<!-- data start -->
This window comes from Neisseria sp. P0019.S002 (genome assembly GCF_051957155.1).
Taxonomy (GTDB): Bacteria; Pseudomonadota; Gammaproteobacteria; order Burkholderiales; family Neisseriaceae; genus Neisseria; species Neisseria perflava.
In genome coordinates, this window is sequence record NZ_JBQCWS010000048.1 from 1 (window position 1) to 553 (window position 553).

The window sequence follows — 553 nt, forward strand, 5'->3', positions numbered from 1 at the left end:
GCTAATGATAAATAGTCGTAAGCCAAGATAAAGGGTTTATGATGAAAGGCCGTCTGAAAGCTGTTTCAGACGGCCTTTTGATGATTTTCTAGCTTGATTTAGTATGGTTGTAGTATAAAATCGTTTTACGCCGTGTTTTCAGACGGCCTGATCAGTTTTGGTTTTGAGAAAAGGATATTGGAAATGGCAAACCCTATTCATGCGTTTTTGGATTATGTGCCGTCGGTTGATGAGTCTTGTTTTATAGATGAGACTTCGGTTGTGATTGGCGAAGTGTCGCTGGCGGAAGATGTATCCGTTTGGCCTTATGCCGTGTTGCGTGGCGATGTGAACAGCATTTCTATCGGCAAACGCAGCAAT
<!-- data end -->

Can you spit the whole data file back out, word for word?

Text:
This window comes from Neisseria sp. P0019.S002 (genome assembly GCF_051957155.1).
Taxonomy (GTDB): Bacteria; Pseudomonadota; Gammaproteobacteria; order Burkholderiales; family Neisseriaceae; genus Neisseria; species Neisseria perflava.
In genome coordinates, this window is sequence record NZ_JBQCWS010000048.1 from 1 (window position 1) to 553 (window position 553).

The window sequence follows — 553 nt, forward strand, 5'->3', positions numbered from 1 at the left end:
GCTAATGATAAATAGTCGTAAGCCAAGATAAAGGGTTTATGATGAAAGGCCGTCTGAAAGCTGTTTCAGACGGCCTTTTGATGATTTTCTAGCTTGATTTAGTATGGTTGTAGTATAAAATCGTTTTACGCCGTGTTTTCAGACGGCCTGATCAGTTTTGGTTTTGAGAAAAGGATATTGGAAATGGCAAACCCTATTCATGCGTTTTTGGATTATGTGCCGTCGGTTGATGAGTCTTGTTTTATAGATGAGACTTCGGTTGTGATTGGCGAAGTGTCGCTGGCGGAAGATGTATCCGTTTGGCCTTATGCCGTGTTGCGTGGCGATGTGAACAGCATTTCTATCGGCAAACGCAGCAAT